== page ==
Best Gluten Free Sugar Cookie Dough

Sugar cookie dough can be a real chore to make. I always spend a lot of time rolling and cutting the mixture so that it’s just the right consistency. The ingredients and recipes may vary but the outcome is always the same; yummy cookies. When you finally do get around to baking them, however, they come out so dry and flaky that sometimes I end up just dropping them onto a baking sheet instead of using them. This happens less often now that I use pans that have smaller holes all around them.

I actually own one of these pans. It comes with a removable bottom which makes it very convenient for me. I simply transfer the cookie dough to my Silpat or lightly greased nonstick pan and place it on top of the tray that comes with the pan. I let it rise a couple of inches until it begins to pull away from the sides of the pan. At this point I flip it over so that I can run a wooden spatula across the underside of the dough. Once it’s almost finished, I gently push it into the lightly greased section of the pan.

Trouble Eating The Dough

A plate with a piece of cake sitting on top of a table

If you have trouble eating the dough straight out of the pan, try preparing it a little bit further by mixing it with some butter and then frosting it. This makes a wonderful glazed butter cookie that goes perfectly with a nice cup of coffee! The texture of the frosting also adds a nice complement to the smooth and velvety texture of the baked goods. Just dump in some flour, baking soda, and either milk or liquid whey and you’re off.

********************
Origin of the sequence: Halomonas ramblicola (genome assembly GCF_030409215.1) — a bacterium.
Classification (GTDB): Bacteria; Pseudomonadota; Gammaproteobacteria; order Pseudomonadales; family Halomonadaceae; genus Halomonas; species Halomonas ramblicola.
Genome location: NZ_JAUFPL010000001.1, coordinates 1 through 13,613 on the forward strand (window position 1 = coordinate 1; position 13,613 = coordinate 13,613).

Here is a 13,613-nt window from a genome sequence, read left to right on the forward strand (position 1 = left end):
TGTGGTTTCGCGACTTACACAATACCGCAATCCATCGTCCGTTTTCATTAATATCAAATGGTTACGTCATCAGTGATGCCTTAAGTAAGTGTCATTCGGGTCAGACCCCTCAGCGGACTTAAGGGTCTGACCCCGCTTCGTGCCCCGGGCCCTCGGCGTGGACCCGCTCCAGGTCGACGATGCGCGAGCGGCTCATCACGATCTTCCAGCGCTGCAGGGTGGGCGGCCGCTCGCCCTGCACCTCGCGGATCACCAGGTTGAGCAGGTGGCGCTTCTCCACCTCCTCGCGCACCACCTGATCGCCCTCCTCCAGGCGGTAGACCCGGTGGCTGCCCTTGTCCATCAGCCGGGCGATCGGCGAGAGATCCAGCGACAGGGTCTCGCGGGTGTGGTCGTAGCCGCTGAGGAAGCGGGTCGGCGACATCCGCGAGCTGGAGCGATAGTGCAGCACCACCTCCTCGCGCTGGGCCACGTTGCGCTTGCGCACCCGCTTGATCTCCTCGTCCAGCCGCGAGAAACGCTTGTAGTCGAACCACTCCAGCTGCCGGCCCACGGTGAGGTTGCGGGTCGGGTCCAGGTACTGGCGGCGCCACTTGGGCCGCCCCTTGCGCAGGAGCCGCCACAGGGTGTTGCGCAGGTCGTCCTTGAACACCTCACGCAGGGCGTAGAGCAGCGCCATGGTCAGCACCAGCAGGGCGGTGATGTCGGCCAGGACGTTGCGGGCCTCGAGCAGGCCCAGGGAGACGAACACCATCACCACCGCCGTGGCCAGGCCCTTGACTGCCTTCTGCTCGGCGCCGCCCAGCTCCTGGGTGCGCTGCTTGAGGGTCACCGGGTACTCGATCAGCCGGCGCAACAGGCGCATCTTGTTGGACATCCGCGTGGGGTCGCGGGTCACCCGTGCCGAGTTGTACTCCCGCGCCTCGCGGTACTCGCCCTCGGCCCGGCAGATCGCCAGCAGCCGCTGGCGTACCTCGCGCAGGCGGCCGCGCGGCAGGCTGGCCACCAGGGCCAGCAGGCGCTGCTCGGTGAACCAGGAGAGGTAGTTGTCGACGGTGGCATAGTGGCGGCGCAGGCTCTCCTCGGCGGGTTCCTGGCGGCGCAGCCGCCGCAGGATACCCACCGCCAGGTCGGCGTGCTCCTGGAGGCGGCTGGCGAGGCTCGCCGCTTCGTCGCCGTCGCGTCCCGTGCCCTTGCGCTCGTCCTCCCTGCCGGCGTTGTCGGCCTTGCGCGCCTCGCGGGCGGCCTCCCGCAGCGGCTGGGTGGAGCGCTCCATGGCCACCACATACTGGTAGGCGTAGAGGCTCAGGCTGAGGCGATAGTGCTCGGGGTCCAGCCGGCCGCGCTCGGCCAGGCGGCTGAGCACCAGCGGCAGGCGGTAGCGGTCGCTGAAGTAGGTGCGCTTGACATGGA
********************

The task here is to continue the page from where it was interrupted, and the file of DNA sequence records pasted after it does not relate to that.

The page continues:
For instance, I love to make cinnamon sugar cookies. All you need is a plain old bowl, some butter, a bit of vanilla extract, and some brown sugar. I mix the two together in my electric mixer until they are blended. I then use a non-stick frying spray to cook the butter and sugar on the bottom of the bowl until they are light and fluffy. Once this is done, I just take my bowl of mixed ingredients and meander them through my mixer to combine.

Then, I add a cup of powdered sugar and beat it until the sugar completely dissolves. I then add a quarter teaspoon of vanilla extract and beat it until it is totally mixed. Next, I add a tablespoon of milk and beat it until the mixture is smooth and spreadable. I then drop in an egg and beat until the egg is incorporated and spreads.

Freezing Cookies 

A person holding a piece of cake on a table

Once the ingredients are mixed, it’s simply a matter of spooning it into my prepared holes and pressing it down until it sticks. I usually let these cookies freeze for an hour before performing the next step which is decorating. The most common way I do this is by using a food coloring kit which you can buy at any drugstore or grocery store. 

There are also kits available from Amazon and eBay. The kits that contain food coloring are usually more expensive but I find the food coloring packets to be less expensive than buying the individual packets of paint.

The last thing I do is to bake the cookies and place them in my oven. I either bake them in an oven preheated to 350 degrees or I put them in the preheated ovens’ defrost tray. When they come out, I let them cool and I then bake them in the centers of my double boiler. It’s important to note that baking your sugar cookie dough in a water bath will prevent your cookies from sticking together. This should be done before baking the cookies.

Wrapping Up 

Finally, I carefully cut the biscuits and spread them on a greased non-stick cookie cutter. I prefer to use plain unsweetened pre-made cookie cutters. These make cutting easier since you don’t have to add sugar (or honey) onto the dough to remove it. Once the cookies are baked, I usually put them onto waxed paper to let them cool. Then I seal the plastic wrap around each one and refrigerate them until needed. I usually store them in my freezer so that they’re always ready whenever I feel the need to snack on something sweet.

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